- ṡocruiġeann: in Munster the relative forms of present and future, ṡocruiġeas, ṡocróċas, are nearly obsolete. In Connaught, the s is added to the ordinary present, ṡocruiġeanns.
- ainm is here feminine: properly cad é an t-ainm atá air?
- Chonnairc: the forms without r, ċonnac or conncas, ċonnacais, ċonnaic, &c., though boycotted in grammars, are in common use, and are quite correct.
- feacaiḋ for faca. This form, and not ċonnairc or ċonnaic, is the right one after ní, naċ, an, go, &c., yet is strangely omitted from some grammars.
- Leis, often with a before it, a leis, is used in Munster in the sense, “too, also.” In South Connaught, freisin (Old Irish, fris-sin, “in addition to that”) is used in the same way.
- do ḋein, do ḋin is used for do rinne, níor ḋin for ní ḋearna.
- Munster fé, faoi; Connaught, faoi, fó; Ulster, fá, “under.” The classical forms are fo and fa.
- Roimis for roiṁe, “before him.”
- Gur, go, in this (Munster) usage must on no account be identified with English “that.” It represents an older locution, ag a, ag ar, “at which,” as in the sentence, an fear ag a ḃfuair a ṁac bás, “the man whose son died.” the man with whom his son died,” there being no Irish word for the possessive relative, “whose.” In Munster ag a became ’go; in Connaught and Ulster it became ’a,—an fear go ḃfuair, an fear a ḃfuair, &c. This locution became ultimately extended to many expressions in which the original ag a might seem out of place, as an duine gur (ag a) ṫug sé an sgilling do, “the person (with regard to) whom he gave the shilling to (him).”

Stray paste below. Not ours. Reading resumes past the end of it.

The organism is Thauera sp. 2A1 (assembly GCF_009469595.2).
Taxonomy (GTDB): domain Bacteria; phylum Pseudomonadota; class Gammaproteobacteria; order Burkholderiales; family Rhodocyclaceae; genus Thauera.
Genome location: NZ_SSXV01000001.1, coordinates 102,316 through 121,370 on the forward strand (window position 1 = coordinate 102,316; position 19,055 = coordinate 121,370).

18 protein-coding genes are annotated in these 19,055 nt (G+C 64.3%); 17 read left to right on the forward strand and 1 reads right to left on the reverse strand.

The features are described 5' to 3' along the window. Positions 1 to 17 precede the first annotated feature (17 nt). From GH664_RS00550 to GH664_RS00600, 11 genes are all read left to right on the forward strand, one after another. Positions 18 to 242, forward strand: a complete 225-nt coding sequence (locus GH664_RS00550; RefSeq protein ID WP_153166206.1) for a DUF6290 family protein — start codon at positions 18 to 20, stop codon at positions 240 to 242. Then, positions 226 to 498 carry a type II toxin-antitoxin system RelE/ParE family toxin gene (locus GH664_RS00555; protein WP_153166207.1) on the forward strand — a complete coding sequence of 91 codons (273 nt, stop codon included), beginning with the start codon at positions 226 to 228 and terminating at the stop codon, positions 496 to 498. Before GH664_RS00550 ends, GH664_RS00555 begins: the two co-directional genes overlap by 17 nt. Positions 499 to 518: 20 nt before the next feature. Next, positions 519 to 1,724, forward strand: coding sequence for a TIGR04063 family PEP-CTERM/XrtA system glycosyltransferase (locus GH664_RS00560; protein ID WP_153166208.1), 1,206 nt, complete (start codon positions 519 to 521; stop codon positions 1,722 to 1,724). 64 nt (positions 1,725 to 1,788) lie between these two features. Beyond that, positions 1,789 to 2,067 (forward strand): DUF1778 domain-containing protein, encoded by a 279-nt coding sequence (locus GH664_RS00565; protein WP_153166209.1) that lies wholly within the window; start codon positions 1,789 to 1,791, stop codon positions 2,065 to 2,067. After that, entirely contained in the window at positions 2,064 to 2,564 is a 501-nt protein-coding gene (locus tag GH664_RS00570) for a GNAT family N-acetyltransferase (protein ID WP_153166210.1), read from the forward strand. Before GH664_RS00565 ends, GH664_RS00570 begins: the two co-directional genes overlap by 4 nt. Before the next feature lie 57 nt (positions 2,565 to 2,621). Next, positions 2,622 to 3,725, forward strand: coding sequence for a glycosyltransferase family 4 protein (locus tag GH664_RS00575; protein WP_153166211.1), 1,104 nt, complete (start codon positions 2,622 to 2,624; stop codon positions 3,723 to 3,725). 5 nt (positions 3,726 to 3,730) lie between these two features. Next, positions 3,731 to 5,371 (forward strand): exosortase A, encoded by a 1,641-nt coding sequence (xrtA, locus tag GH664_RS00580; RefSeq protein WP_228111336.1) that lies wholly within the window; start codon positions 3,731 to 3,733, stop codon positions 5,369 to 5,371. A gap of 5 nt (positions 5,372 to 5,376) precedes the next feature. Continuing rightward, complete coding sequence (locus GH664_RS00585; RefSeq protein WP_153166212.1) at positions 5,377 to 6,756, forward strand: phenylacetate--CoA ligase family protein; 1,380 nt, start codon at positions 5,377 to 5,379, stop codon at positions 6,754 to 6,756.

- drom for druim.
- tar n-ais for tar ais; in Clare, dul ar n-aġaiḋ for ar aġaiḋ.
- Umpa: in Connaught, ḃuail duine fúm, “a person met me.” Fá has supplanted um in a number of usages, as tráċt fá níḋ for um níḋ, “about something,” fá Nodlaig for um Nodlaig, “about Xmas.”
- Puinn (Munster), “anything of consequence, much” (in negative phrases). Probably from French point.
Learners ought to mark well all dialectical differences, as these, though usually trifling, are often an obstacle to learning the language orally. The chief characteristics of Munster Irish are largely exemplified above.]